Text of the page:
LEO the juvenile Antarctic leopard seal has made his second Ballina appearance in two days, basking in the sun on Shelly Beach.

The unusual tourist attracted spectators as well as officers from Ballina Shire Council, NSW Parks and Wildlife and local police who made sure the leopard seal was given a wide berth by onlookers.

Despite his cute and cuddly appearance, Southern Cross University director of marine ecology research centre Professor Peter Harrison warned leopard seals were dangerous predators and had been known to attack people.

SUNNING HIMSELF: Leo the Antarctic seal has made his second appearance in as many days.
SUNNING HIMSELF: Leo the Antarctic seal has made his second appearance in as many days.

"We do know that they will attack people and therefore people should be very cautious and stay considerable distance away," said Prof Harrison.

"They have massive canine teeth and a very big jaw opening so that if somebody got to close and got bitten by one, it would make a mess of their hand."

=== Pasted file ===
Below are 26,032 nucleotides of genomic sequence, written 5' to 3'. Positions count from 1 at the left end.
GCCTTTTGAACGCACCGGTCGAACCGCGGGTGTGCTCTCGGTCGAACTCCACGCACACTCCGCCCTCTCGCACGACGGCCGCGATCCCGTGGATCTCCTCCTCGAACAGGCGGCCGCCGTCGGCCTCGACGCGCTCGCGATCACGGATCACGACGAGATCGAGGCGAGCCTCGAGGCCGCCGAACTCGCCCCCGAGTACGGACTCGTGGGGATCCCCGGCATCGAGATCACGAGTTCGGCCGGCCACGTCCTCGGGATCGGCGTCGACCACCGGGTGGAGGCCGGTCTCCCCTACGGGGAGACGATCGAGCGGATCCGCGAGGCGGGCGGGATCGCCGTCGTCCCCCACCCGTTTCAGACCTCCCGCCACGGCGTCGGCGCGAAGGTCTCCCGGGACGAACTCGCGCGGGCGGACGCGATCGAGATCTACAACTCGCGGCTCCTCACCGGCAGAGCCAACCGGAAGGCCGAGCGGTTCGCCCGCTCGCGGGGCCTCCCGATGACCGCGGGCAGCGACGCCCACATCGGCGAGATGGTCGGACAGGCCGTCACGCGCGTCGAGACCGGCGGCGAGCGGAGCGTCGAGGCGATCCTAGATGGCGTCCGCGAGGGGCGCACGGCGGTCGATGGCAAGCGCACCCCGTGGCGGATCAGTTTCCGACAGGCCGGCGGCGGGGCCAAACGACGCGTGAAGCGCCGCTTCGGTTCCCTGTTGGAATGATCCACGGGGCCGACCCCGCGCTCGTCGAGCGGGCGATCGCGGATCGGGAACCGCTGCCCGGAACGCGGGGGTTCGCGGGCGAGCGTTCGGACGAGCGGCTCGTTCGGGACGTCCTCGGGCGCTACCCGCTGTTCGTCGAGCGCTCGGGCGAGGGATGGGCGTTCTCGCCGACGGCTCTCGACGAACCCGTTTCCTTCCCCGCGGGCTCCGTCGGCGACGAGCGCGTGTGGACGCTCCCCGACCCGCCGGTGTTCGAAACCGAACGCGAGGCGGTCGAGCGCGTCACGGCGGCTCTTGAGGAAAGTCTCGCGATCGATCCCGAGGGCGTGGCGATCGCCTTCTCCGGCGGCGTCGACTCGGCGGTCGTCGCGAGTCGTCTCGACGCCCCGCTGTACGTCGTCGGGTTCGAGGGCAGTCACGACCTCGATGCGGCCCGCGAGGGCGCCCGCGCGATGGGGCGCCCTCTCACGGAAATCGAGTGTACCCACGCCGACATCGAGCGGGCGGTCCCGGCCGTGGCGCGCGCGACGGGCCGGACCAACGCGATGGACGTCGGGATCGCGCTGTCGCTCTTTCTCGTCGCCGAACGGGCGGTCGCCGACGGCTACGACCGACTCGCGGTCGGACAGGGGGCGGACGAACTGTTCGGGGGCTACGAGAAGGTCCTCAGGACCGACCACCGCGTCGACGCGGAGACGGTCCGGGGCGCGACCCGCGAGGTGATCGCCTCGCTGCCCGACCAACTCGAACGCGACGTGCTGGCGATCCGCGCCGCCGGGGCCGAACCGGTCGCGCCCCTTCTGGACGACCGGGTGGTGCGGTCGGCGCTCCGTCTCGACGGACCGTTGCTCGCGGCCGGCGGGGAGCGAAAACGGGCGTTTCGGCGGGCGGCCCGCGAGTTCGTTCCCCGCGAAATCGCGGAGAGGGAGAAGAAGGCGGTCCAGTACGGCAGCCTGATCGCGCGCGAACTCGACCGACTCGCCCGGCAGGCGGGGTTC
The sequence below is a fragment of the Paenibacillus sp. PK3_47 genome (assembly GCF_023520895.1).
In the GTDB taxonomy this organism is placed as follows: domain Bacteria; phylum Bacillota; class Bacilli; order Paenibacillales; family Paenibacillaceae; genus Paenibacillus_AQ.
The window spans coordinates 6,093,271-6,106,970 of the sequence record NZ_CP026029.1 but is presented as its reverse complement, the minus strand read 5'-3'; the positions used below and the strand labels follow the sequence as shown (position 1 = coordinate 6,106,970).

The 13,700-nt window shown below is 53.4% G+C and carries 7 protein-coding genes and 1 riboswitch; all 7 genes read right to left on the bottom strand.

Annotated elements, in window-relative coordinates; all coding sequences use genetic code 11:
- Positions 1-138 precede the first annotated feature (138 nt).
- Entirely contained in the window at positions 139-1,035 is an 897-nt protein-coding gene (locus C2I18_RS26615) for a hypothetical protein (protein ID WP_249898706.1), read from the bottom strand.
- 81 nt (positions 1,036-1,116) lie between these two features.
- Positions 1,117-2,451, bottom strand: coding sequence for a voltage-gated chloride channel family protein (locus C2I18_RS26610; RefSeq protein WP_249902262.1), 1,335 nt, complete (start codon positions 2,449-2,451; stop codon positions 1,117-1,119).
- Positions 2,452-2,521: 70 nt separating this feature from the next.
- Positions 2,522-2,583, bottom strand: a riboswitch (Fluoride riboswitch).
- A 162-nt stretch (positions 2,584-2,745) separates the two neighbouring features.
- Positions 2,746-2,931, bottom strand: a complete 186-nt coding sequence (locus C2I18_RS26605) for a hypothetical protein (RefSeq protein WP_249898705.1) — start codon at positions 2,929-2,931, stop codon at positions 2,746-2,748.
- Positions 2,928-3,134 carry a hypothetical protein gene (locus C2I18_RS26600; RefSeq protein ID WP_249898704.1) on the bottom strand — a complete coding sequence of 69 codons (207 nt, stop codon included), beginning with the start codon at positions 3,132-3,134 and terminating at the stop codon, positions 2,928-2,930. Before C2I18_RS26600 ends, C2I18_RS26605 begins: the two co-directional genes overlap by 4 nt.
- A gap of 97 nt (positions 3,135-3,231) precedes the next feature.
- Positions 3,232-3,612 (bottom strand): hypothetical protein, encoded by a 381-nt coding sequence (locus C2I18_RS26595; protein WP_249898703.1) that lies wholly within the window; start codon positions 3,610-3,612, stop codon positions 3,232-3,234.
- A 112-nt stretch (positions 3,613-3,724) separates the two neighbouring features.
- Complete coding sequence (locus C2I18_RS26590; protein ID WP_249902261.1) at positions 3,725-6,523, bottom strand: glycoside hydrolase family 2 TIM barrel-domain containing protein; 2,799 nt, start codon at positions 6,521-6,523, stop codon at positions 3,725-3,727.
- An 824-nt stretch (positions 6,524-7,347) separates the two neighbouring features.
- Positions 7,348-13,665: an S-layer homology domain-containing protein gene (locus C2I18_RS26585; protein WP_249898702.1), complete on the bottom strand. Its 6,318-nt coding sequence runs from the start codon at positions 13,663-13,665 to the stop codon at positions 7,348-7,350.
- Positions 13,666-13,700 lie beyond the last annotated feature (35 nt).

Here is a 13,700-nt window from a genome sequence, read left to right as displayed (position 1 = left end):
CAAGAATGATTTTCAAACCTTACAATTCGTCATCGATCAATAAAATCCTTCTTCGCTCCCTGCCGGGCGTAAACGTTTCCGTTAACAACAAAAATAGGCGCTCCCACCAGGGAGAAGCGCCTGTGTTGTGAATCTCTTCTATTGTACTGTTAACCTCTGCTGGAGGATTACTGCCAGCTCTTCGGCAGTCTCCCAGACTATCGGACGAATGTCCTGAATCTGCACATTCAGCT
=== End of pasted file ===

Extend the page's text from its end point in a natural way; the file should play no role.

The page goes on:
Prof Harrison said there were records of a British researcher who was snorkelling in Antarctica and was drowned by a leopard seal.

"The leopard seal is a key predator that, apart from the killer whale, is the next top predator in Antarctic waters and so they can be very aggressive," he said.

Despite their appearance, Prof Harrison said leopard seals were surprisingly quick on soft sand and rocks.

What brought the cold-water southerner to our sub-tropical beaches remains a bit of a mystery.

Prof Harrison said the leopard seal's main habitat is in and around Antarctica, thousands of miles south of Australia.

"If it's healthy, the sensible thing to do is to leave it alone and it will make its way back down south," he said.


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